Your Council has set up a ‘Travel Training’ scheme, which is supposed to enable young people with special needs to travel independently to school or college. My problem is that my severely autistic daughter, who turns 16 in two years’ time, is too disabled to take part in the scheme, or to have any chance of travelling to school independently.  I am deeply concerned that you have given me no assurance that the school bus in which my daughter enjoys travelling to and from her special school each day will continue to be available to her.

The nature of my daughter’s learning disabilities mean that she has no language and few social skills- she simply could not safely use public transport, and certainly not alone. When she is distressed by busy environments, loud noises and jostling (you know, like public transport during rush hour), she can run away, throw herself to the floor, or even physically lash out at people around her in her panic. No “travel training” can guarantee her safety or the safety of other passengers.

If I am forced to take on responsibility for escorting my daughter to and from school, this will cause my family severe hardship. You might be aware that four out of ten children with disabilities are living in poverty. In my own case I have been forced to give up work to care for my daughter and meet her high needs, which has stretched my physical and mental health to the limit. There would be days when I would simply not be capable of leaving the house to accompany her on public transport, and it would push my straitened finances past being able to afford the basic essentials of life. My family, sadly, is far from unusual in this regard. As far as my daughter is concerned, ironically, far from promoting independence, your proposed ‘support’ would in fact have the opposite effect, if she were forced to rely on me to get to school rather than travelling on the school bus with her peers.

As well as being the Leader of Sefton Council, you are also Labour Parliamentary Candidate for Bootle, reportedly the second safest Labour seat in the country, so you are virtually guaranteed to be my MP after 7 May. Three of your recently published election pledges are:

  • Work with schools and colleges to give our young people the best start in life
  • Fight to get a fairer deal for the most vulnerable
  • Demand better environmental standards and protect our precious green space

Can you not see what a travesty it is for you to push through this particular set of cuts? It really calls into question your basic integrity.

How is it giving our young people the best start in life by making it practically impossible for them to attend education? How are they supposed to arrive at school or college relaxed and ready to learn after being put through the stress and potential dangers to them on public transport? Do you realise how many of them will simply drop out rather than battle with impossibly complicated/expensive travel arrangements to the specialised establishments which are generally many miles from their homes? Do you appreciate that the rates of school phobia and depression are already higher among teenagers with learning disabilities than the general population? So why make it harder rather than easier for them? All we are asking for our children is that they are given the same opportunities to learn as others, but you are putting obstacles in their way when daily life is often already a struggle.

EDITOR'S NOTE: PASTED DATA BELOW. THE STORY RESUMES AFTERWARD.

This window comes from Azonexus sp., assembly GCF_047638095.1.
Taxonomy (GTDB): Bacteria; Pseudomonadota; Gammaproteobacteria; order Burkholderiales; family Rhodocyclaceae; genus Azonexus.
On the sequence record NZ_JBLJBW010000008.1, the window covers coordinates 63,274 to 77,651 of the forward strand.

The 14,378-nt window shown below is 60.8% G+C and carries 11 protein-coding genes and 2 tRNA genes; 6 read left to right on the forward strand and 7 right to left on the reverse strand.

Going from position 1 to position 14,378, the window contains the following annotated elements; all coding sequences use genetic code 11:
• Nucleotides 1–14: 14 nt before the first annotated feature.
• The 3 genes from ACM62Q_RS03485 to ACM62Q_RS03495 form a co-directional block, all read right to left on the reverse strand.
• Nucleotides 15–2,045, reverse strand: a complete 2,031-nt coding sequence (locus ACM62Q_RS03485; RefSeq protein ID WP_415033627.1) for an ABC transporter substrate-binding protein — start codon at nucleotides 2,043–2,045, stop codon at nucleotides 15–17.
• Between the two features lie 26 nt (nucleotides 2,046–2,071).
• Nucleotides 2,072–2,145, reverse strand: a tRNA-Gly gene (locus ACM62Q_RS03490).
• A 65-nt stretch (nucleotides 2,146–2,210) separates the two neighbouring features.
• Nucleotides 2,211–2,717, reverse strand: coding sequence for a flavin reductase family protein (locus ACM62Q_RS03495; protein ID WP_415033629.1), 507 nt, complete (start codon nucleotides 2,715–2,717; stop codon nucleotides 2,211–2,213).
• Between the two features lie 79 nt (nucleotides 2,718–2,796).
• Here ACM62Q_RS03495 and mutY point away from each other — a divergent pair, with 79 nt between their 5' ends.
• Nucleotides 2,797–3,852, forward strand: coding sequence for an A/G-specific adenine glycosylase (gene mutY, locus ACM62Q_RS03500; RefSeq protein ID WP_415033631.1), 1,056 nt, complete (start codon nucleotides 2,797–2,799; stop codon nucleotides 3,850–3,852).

Why is this, you ask? Well, it’s because they are vulnerable. They don’t have the same privileges and advantages that go with having the good fortune to be born non-disabled. So it is beholden on all of us to do our very best to ameliorate this- most decent people hold the mark of a civilised society to be the way it takes care of its most vulnerable members. Your election pledge claims you share these values, but by removing the support of safe travel to school or college, you clearly don’t. You aren’t even being neutral and walking on by like the proverbial Pharisee: you are actually attacking the vulnerable, which is even worse.

I also want to point out how ridiculous it is for you to make environmental concerns a cornerstone of your election pledges, when you can surely not be ignorant of the likely result of  cutting the SEN transport: those parents who can financially and logistically manage to get their teenagers to school or college will be forced to transport them individually themselves. All those extra cars driving long distances twice daily at peak times…not exactly green, is it?

This hypocrisy means that in the forthcoming election I will have no choice but to break the habit of a lifetime. I will be forced to vote for a party other than Labour. This kind of breaks my heart a little bit, if I’m honest, but I simply cannot morally justify to myself the act of knowingly voting in a politician I believe to be duplicitous and cynical. The people in our ward have a long and proud history of taking care of each other through difficult times and real hardship, and I think they deserve better than lies and somebody only pretending to care. I have always believed that people go into public service for the best of reasons, but I have been bitterly disappointed over this course of action taken by Sefton Council, and am staggered that you yourself can act as its Leader in pushing through these cuts while claiming in your election material to stand for an entirely different set of values.

Won’t you restore my faith in the basic goodness of people and locate your moral compass? Will you give me and the other voters some faith that you are a person true to your word?

Mr Dowd, as Leader of Sefton Council, please practise what you preach as Parliamentary Candidate for Bootle. I am asking you to protect the service that young disabled people like my daughter rely on to get to school.